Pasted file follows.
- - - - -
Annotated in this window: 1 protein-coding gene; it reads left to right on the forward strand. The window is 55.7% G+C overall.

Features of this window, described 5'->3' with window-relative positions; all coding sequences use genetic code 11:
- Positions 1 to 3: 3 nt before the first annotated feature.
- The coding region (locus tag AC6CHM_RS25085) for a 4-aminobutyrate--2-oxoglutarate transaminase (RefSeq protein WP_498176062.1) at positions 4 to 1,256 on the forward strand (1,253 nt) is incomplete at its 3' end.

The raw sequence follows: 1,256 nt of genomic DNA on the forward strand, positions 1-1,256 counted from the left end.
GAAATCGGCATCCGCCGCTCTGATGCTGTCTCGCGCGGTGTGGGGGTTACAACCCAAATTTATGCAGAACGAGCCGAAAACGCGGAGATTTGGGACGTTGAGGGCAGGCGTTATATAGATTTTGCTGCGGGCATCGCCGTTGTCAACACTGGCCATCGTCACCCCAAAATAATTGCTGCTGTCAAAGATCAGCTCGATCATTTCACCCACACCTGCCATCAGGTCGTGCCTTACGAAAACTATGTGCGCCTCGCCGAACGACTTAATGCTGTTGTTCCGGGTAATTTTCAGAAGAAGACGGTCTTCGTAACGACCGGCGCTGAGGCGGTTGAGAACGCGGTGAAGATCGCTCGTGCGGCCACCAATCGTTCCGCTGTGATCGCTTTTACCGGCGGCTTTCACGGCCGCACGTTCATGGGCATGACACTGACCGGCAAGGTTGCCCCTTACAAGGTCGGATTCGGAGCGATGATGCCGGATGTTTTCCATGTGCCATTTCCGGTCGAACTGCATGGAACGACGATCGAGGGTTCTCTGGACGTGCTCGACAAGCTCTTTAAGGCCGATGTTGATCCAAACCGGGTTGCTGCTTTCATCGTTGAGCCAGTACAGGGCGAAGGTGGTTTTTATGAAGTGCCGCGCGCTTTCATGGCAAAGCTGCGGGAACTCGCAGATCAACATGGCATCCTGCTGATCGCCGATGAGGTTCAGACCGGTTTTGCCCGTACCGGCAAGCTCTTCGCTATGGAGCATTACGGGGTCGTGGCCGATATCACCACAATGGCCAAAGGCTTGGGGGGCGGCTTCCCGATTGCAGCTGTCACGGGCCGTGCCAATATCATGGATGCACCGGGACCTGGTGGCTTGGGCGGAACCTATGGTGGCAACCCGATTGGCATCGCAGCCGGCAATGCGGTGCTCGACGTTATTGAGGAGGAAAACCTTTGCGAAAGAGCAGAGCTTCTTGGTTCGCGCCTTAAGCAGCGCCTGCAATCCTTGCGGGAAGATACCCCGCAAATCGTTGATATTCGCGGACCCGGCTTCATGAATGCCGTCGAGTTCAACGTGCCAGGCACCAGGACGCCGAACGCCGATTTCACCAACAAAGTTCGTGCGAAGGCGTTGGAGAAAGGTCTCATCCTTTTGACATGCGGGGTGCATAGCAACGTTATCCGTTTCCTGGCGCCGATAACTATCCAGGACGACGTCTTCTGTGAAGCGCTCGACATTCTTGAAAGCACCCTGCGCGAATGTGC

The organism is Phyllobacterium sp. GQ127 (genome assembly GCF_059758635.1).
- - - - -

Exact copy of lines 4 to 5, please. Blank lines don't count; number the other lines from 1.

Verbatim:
- The coding region (locus tag AC6CHM_RS25085) for a 4-aminobutyrate--2-oxoglutarate transaminase (RefSeq protein WP_498176062.1) at positions 4 to 1,256 on the forward strand (1,253 nt) is incomplete at its 3' end.

The raw sequence follows: 1,256 nt of genomic DNA on the forward strand, positions 1-1,256 counted from the left end.